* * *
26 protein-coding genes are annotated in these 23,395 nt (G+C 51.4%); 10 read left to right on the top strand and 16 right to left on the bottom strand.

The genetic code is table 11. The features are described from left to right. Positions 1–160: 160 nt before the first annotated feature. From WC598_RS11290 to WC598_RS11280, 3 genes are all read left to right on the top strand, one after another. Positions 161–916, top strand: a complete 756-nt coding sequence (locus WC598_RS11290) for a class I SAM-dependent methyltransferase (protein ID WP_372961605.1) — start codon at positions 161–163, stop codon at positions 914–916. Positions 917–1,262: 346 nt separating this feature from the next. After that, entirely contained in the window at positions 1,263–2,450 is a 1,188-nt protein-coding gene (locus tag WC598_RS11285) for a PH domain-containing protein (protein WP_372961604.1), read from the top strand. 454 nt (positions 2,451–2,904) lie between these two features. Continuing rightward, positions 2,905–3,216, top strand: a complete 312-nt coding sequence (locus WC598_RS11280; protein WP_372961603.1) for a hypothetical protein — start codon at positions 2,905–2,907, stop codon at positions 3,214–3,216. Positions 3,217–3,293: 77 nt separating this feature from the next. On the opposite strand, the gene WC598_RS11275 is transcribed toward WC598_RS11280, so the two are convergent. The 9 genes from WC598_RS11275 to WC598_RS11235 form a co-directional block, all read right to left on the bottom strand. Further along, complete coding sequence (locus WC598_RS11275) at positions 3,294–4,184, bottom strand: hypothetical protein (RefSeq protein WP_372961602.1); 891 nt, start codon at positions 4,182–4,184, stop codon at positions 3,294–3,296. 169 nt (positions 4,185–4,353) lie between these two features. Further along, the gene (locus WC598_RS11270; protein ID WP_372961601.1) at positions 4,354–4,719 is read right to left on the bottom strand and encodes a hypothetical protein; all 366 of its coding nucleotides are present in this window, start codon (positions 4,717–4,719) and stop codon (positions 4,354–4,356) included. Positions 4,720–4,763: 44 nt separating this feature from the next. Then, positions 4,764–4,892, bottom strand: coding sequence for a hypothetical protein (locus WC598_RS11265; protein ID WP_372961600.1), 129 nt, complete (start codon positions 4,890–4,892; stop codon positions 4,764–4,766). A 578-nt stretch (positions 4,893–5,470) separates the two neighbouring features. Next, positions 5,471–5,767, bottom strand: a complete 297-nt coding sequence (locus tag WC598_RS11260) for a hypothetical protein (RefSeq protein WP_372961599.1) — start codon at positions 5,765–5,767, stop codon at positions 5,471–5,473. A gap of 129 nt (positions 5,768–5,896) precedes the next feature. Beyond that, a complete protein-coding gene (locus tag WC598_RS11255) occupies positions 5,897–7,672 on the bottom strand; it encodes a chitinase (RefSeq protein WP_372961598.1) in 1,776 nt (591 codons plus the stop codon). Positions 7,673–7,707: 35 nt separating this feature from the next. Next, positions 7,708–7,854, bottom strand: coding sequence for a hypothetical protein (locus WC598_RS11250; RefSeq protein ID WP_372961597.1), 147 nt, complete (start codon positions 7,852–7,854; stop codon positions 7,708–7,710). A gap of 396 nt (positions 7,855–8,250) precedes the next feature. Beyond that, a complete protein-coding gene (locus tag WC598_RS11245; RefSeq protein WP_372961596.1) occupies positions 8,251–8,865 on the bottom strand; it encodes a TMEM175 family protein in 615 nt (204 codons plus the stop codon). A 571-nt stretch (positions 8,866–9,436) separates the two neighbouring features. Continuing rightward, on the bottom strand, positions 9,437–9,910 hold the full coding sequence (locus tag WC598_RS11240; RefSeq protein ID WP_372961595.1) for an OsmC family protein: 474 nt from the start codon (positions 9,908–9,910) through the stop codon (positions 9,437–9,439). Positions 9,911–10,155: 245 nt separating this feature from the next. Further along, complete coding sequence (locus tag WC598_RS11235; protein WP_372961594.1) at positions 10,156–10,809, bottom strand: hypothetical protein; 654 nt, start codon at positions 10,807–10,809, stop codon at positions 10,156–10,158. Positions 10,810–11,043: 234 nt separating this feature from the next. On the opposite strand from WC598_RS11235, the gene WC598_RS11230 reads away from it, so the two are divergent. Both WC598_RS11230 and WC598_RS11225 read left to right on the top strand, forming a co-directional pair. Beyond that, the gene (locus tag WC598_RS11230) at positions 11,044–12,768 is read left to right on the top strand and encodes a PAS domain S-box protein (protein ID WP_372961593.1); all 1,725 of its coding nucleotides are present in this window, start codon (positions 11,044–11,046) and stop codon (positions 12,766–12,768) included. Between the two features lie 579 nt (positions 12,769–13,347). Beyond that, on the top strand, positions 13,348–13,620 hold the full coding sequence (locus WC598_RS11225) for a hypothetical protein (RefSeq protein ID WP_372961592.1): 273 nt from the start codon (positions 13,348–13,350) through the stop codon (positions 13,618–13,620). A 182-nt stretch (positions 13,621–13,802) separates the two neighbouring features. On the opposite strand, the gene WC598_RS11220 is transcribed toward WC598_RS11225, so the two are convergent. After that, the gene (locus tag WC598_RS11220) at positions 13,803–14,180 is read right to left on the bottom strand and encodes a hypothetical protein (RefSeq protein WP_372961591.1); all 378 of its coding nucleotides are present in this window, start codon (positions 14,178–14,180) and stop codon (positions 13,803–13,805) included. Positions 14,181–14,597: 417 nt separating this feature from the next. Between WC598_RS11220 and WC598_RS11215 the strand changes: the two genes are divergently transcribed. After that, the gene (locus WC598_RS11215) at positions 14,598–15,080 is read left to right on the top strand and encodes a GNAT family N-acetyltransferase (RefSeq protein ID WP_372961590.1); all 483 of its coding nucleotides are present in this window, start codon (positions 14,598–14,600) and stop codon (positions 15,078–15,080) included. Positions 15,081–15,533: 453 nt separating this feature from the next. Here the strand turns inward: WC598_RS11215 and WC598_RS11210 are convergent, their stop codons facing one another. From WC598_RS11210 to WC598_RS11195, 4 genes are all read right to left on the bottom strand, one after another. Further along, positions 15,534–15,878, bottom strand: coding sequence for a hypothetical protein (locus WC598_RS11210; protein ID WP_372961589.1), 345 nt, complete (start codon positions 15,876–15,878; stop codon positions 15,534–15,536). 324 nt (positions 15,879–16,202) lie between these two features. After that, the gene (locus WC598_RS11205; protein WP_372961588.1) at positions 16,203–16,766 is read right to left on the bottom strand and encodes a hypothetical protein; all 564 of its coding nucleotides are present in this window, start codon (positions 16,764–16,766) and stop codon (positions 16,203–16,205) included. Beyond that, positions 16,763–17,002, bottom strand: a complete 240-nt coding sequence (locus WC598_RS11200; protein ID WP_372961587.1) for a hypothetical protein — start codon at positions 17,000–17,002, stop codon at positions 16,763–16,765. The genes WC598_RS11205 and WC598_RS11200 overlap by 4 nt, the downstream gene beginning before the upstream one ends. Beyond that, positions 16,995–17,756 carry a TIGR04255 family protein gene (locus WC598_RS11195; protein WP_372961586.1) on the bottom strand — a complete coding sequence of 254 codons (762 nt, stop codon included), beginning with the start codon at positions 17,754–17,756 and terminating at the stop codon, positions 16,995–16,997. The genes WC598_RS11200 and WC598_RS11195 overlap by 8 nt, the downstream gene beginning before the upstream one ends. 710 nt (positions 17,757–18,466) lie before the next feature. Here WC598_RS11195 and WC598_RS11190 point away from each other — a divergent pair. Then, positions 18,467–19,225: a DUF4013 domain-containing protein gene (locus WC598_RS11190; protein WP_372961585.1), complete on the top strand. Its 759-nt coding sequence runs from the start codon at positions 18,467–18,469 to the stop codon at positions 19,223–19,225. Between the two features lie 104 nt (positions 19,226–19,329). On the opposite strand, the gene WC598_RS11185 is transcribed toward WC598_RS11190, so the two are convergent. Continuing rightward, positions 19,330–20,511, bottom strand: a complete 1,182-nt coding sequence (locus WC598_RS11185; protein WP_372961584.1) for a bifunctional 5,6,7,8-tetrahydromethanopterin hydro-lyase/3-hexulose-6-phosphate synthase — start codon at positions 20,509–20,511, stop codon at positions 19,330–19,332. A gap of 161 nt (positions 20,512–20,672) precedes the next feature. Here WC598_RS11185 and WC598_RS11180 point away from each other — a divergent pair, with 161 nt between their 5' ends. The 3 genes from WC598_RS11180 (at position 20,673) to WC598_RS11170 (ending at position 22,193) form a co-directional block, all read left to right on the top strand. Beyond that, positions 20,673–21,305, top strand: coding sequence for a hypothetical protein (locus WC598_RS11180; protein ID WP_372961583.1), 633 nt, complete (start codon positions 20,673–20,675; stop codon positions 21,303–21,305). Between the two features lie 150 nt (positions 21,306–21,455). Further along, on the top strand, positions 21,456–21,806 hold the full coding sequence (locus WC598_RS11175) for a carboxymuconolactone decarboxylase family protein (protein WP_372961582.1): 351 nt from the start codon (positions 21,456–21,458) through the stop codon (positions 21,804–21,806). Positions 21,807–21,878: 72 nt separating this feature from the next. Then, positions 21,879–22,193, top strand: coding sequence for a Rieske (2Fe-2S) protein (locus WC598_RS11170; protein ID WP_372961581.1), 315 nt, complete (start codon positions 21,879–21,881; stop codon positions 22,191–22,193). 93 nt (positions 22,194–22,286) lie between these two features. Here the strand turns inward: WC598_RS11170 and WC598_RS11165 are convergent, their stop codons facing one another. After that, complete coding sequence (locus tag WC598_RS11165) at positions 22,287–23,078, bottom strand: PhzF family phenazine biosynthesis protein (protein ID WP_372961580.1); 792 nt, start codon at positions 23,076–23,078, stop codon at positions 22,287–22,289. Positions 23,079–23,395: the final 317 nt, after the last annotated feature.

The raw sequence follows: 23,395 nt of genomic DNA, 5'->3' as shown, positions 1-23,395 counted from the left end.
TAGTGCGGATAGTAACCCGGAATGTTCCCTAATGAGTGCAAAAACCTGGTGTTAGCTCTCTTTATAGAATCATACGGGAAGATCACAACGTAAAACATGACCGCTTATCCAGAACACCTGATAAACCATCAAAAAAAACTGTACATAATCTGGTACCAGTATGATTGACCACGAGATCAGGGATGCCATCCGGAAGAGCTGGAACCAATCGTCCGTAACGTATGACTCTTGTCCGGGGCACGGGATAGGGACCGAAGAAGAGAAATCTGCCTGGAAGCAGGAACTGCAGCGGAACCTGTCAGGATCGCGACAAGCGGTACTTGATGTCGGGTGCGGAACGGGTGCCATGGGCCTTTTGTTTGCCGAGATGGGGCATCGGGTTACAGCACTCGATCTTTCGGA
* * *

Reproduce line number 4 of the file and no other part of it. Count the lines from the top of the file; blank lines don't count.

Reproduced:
TAGTGCGGATAGTAACCCGGAATGTTCCCTAATGAGTGCAAAAACCTGGTGTTAGCTCTCTTTATAGAATCATACGGGAAGATCACAACGTAAAACATGACCGCTTATCCAGAACACCTGATAAACCATCAAAAAAAACTGTACATAATCTGGTACCAGTATGATTGACCACGAGATCAGGGATGCCATCCGGAAGAGCTGGAACCAATCGTCCGTAACGTATGACTCTTGTCCGGGGCACGGGATAGGGACCGAAGAAGAGAAATCTGCCTGGAAGCAGGAACTGCAGCGGAACCTGTCAGGATCGCGACAAGCGGTACTTGATGTCGGGTGCGGAACGGGTGCCATGGGCCTTTTGTTTGCCGAGATGGGGCATCGGGTTACAGCACTCGATCTTTCGGA